Lexical decision with left, right and center visual field presentation: a comparison between dyslexic and regular readers by means of electrophysiological and behavioral measures

Lexical decision with left, right and center visual field presentation: a comparison between... This study examined the differences in processing between regular and dyslexic readers in a lexical decision task in different visual field presentations (left, right, and center). The research utilized behavioral measures that provide information on accuracy and reaction time and electro-physiological measures that permit the examination of brain activity during cognitive processing. Two groups of university students, regular and dyslexic readers, were matched on age, gender, intelligence, socioeconomic status, and handedness. A lexical decision task was used in order to examine the processes during word recognition. Subjects were required to decide whether a sequence of letters constituted a real word existing in spoken language or whether the stimulus seen was not an accurate word. For the behavioral measures, it was found that the dyslexics read slower and with more errors than the regular readers. Moreover, the ERP components appeared later in dyslexics as compared to regular readers in this task. The performance of the dyslexics improved and even approached that of the regular readers when the stimuli were presented to the left visual field. Thus, it seems that the dyslexics were relying more on their right hemisphere for linguistic processing, whereas the regular readers were relying more on their language areas in the left hemisphere. http://www.deepdyve.com/assets/images/DeepDyve-Logo-lg.png Reading and Writing Springer Journals

Lexical decision with left, right and center visual field presentation: a comparison between dyslexic and regular readers by means of electrophysiological and behavioral measures

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Publisher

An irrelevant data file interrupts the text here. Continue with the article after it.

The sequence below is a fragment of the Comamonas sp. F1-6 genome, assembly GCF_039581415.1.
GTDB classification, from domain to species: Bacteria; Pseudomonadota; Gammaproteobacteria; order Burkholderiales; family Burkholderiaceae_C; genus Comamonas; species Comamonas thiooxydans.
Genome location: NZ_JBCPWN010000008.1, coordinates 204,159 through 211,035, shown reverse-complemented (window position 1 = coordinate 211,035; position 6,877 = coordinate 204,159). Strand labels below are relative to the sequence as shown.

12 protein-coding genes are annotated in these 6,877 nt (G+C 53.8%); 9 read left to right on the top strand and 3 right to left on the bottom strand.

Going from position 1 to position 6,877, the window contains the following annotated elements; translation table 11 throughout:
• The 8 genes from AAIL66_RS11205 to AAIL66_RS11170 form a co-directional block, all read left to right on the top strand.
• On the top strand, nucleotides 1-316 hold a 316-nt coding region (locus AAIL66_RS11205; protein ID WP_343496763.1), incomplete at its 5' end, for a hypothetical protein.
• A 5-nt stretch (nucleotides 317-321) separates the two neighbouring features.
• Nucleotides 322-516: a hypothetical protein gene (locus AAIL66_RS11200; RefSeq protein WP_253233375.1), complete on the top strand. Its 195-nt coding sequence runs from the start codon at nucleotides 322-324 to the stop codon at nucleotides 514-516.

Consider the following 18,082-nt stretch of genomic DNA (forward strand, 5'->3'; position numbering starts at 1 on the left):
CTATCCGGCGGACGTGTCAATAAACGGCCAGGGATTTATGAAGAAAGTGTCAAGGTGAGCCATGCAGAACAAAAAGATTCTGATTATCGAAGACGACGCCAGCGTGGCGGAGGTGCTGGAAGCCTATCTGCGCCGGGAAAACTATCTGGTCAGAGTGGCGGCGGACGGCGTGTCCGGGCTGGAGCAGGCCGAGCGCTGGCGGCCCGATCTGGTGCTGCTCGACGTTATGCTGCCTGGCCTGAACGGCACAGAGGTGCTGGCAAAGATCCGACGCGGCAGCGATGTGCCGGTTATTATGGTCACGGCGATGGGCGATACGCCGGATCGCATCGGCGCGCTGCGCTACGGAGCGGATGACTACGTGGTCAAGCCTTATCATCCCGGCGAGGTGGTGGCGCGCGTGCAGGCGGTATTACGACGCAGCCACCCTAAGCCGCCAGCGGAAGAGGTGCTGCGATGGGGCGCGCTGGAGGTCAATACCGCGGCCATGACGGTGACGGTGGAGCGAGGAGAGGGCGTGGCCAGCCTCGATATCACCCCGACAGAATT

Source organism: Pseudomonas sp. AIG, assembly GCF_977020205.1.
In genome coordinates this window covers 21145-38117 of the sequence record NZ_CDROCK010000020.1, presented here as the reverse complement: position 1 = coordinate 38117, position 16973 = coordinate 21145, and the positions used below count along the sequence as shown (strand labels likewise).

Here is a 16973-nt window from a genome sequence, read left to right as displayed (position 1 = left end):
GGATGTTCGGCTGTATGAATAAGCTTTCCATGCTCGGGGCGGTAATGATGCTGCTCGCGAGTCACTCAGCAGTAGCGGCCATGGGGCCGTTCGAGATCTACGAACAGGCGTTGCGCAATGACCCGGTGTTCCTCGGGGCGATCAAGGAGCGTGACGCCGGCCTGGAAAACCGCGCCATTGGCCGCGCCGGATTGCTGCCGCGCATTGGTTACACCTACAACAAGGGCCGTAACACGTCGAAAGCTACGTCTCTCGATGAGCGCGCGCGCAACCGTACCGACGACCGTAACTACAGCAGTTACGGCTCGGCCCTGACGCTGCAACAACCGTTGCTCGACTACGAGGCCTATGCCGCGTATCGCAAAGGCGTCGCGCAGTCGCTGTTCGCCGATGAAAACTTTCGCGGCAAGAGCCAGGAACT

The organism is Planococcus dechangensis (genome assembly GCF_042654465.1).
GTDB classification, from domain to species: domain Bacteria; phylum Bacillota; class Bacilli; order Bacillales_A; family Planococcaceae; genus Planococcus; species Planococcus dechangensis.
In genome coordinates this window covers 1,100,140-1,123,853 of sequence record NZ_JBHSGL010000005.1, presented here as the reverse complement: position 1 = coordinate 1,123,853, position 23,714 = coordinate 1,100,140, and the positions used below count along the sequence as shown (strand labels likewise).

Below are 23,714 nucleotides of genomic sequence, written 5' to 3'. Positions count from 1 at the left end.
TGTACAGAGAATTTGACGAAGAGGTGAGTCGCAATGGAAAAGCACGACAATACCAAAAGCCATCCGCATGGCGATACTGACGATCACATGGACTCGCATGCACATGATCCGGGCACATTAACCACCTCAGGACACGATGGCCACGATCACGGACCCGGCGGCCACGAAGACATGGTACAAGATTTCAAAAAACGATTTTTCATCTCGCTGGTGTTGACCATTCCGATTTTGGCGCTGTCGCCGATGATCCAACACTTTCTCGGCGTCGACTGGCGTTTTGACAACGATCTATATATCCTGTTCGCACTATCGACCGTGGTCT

Springer Netherlands
Copyright
Copyright © 2011 by Springer Science+Business Media B.V.
Subject
Linguistics; Language and Literature; Psycholinguistics; Education, general; Neurology; Literacy
ISSN
0922-4777
eISSN
1573-0905
D.O.I.
10.1007/s11145-011-9311-1
Publisher site
See Article on Publisher Site

Abstract

This study examined the differences in processing between regular and dyslexic readers in a lexical decision task in different visual field presentations (left, right, and center). The research utilized behavioral measures that provide information on accuracy and reaction time and electro-physiological measures that permit the examination of brain activity during cognitive processing. Two groups of university students, regular and dyslexic readers, were matched on age, gender, intelligence, socioeconomic status, and handedness. A lexical decision task was used in order to examine the processes during word recognition. Subjects were required to decide whether a sequence of letters constituted a real word existing in spoken language or whether the stimulus seen was not an accurate word. For the behavioral measures, it was found that the dyslexics read slower and with more errors than the regular readers. Moreover, the ERP components appeared later in dyslexics as compared to regular readers in this task. The performance of the dyslexics improved and even approached that of the regular readers when the stimuli were presented to the left visual field. Thus, it seems that the dyslexics were relying more on their right hemisphere for linguistic processing, whereas the regular readers were relying more on their language areas in the left hemisphere.

Journal

Reading and WritingSpringer Journals

Published: Mar 26, 2011

References

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